Key v. State

Annotate this Case

759 S.W.2d 567 (1988)

297 Ark. 111

Donald KEY, Petitioner, v. STATE of Arkansas, Respondent.

No. RC 88-48.

Supreme Court of Arkansas.

November 14, 1988.

Donald Key, pro se.

Steve Clark, Atty. Gen., for State.

PER CURIAM.

The petitioner Donald Key pleaded guilty to seven felony charges in Montgomery County and two felony charges in Polk County. He subsequently filed a timely petition pursuant to Ark. Code Ann. ยง 16-90-111 (1987) to "correct and reduce" the sentences. The petition was denied on February 12, 1988. A timely notice of appeal was not filed with the circuit clerk of either Montgomery or Polk county, and the petitioner now seeks a belated appeal.

In June petitioner sought to file in this court a petition for writ of mandamus seeking an order to compel the circuit clerks to take some action on a notice of appeal which he alleged had been timely filed. He submitted with the mandamus petition a copy of an unfilemarked notice of appeal which bore notations that a copy of it had been mailed to the circuit judge and the Arkansas Court of Appeals. It is not entirely clear from the motion for belated appeal whether the petitioner is now contending that he mailed the notice of appeal to the clerks, who did not receive it, or whether he mailed the notice of appeal to the judge only. The record, however, contains a letter to the clerks dated March 17, 1988, in which he said that he had mailed the notice of appeal to them. This letter which was not mailed until after the time for filing a timely notice of appeal had passed cannot be relied on as proof that the petitioner actually mailed the notice of appeal because he provides no other verification *568 to establish that he in fact mailed the notice of appeal.

The dissent cites Houston v. Lack, ___ U.S. ___, 108 S. Ct. 2379, 101 L. Ed. 2d 245 (1988), for the proposition that a notice of appeal is considered "filed" by a pro se prisoner under the federal rules of procedure when he delivers it to prison authorities for mailing. That case was no more than an interpretation of Federal Rules of Appellate Procedure 4(a)(1) which is inapplicable in this case.

There is a presumption that a letter mailed was received by the person to whom it was addressed. Skaggs v. State, 287 Ark. 259, 697 S.W.2d 913 (1985); Moore v. State, 285 Ark. 321, 686 S.W.2d 790 (1985). Petitioner's bare assertion in the motion for belated appeal that he mailed a timely notice of appeal to the "circuit court" offers nothing to rebut that presumption.

The allegation that a notice of appeal has been mailed without some substantiation is not good cause to grant a belated appeal. Alexander v. State, 282 Ark. 216, 667 S.W.2d 366 (1984). As we said in Alexander v. State, supra, if it were, there would be no point in setting up rules of procedure since the procedural requirements could be circumvented by a simple claim that the petitioner's failure to comply with the rules was caused by the post office. We also noted in Skaggs v. State, 287 Ark. at 261, 697 S.W.2d 913:

Since the litigant who mailed the item has the burden of proving that he mailed it, it is advisable for persons mailing notices of appeal or other material which must be filed within a designated period to use certified mail, return receipt requested. A return receipt would provide proof sufficient to establish the date of mailing and the place and date of receipt.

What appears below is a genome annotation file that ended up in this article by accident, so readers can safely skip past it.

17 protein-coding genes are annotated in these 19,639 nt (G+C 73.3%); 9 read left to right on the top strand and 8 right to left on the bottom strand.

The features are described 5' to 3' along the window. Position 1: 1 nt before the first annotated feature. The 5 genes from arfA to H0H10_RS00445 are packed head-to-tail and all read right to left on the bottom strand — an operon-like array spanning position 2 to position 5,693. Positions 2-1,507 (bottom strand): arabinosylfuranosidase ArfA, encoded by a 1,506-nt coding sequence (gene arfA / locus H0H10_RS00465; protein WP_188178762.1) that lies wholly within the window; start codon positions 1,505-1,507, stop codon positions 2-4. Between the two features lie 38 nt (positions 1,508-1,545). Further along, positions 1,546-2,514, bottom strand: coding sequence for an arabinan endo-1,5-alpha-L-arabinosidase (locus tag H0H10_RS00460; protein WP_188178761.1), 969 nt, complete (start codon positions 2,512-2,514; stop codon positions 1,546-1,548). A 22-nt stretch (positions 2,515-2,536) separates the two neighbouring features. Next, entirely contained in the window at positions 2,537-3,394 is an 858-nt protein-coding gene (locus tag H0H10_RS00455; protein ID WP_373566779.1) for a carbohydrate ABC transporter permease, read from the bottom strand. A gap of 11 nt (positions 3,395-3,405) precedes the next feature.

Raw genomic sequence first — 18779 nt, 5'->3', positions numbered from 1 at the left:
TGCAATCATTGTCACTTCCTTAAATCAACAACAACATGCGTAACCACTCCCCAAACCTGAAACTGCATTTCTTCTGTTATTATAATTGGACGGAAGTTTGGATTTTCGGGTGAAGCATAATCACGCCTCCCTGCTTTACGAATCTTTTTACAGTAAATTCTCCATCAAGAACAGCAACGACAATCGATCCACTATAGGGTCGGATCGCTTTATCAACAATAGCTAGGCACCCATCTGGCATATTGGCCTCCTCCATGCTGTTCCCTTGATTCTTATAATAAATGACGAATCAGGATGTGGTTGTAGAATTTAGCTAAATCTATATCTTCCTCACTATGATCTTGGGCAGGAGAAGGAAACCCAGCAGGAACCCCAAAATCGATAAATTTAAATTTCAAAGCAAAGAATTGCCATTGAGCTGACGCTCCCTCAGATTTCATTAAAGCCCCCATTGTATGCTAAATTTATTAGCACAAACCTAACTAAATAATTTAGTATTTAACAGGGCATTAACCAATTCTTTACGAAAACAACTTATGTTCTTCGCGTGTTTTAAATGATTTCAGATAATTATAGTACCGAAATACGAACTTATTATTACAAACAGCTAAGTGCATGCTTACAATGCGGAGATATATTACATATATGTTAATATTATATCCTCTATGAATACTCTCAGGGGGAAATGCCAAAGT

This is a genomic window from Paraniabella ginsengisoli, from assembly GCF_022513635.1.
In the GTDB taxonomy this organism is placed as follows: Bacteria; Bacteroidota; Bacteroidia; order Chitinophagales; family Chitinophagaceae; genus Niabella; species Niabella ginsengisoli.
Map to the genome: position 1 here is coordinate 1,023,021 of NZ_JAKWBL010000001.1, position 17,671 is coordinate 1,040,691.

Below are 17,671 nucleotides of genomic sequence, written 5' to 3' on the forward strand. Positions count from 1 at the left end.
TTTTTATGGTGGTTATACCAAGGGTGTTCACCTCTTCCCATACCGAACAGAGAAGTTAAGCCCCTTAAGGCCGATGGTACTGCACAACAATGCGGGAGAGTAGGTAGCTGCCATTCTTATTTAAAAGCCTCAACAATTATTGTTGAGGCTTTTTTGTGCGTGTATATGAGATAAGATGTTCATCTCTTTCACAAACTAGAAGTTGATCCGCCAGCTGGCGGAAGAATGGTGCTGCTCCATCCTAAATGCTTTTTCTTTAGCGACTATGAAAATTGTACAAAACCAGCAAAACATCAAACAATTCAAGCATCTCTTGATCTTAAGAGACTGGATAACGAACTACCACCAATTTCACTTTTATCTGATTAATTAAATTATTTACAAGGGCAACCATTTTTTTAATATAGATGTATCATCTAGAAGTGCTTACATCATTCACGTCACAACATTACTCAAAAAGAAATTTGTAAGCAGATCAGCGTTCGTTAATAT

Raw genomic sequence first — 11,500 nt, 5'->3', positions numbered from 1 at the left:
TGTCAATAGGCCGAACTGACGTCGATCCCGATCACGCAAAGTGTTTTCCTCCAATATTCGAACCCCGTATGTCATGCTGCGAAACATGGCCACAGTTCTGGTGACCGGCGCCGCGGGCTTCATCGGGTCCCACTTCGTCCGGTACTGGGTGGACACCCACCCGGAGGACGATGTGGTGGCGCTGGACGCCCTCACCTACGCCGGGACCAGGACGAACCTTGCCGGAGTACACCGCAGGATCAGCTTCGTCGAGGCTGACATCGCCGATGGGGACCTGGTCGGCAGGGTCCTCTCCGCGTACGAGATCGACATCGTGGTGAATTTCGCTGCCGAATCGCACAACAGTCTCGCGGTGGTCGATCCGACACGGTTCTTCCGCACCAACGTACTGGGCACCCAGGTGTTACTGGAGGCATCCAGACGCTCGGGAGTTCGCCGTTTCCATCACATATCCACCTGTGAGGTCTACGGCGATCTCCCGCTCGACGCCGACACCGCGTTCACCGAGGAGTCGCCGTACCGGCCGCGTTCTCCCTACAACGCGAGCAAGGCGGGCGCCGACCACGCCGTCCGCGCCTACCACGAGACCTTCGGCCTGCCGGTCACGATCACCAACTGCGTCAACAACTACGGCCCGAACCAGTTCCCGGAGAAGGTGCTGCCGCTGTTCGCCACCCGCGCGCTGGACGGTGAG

It may be that petitioner mailed a copy of the notice of appeal to the circuit judge, but the circuit judge was not obligated to determine whether the original notice of appeal was received by the clerks since the rules for appellate procedure require that a notice of appeal be filed with the circuit clerk. Ark.R.App.P. 3(a), Ark. Code Ann. Court Rules (1987). All litigants, including those who proceed pro se, must bear the responsibility for conforming to the rules or demonstrating good cause for not doing so. We have consistently held that ignorance of the rules of appellate procedure is not in itself good cause to grant a belated appeal. Walker v. State, 283 Ark. 339, 676 S.W.2d 460 (1984); Thompson v. State, 280 Ark. 163, 655 S.W.2d 424 (1983); Grain v. State, 280 Ark. 161, 655 S.W.2d 425 (1983).

Motion denied.

PURTLE, J., dissents.

PURTLE, Justice, dissenting.

The majority opinion correctly recites the rule that there is a presumption that a letter mailed was received by the person to whom it was addressed. The petitioner submitted an unfiled copy of his notice of appeal. He could not have done otherwise. He made a note on the notice of appeal that copies had been mailed to the trial judge and to the Court of Appeals. This action by him is as valid as a certificate of service on an attorney's file copy. The residents in the Arkansas Department of Correction are not equipped with the latest facilities for complying with every detail of the everchanging rules and regulations of the courts. In the best interests of society and of justice, we should consider substantial compliance by inmates as sufficient. We should expect no more of this petitioner than we do of practicing attorneys. He was in no position to drop by the courthouse and have the clerk file-stamp his copy. He submitted proof that he had mailed the motion to the clerk and other proper parties. That, quite simply, is all that should be required of him.

Notice of appeal is "filed" by a pro se prisoner when he delivers it to prison authorities. Houston v. Lack, ___ U.S. ___, 108 S. Ct. 2379, 101 L. Ed. 2d 245 (1988). If we follow Houston we do not have to search for a way to deny this appeal because there is no way to do so under the facts in this case. The majority evades the real issue here by limiting the Houston opinion to federal prisoners. I am of the *569 opinion that Due Process applies to an individual regardless of whether he is incarcerated by the United States or a state.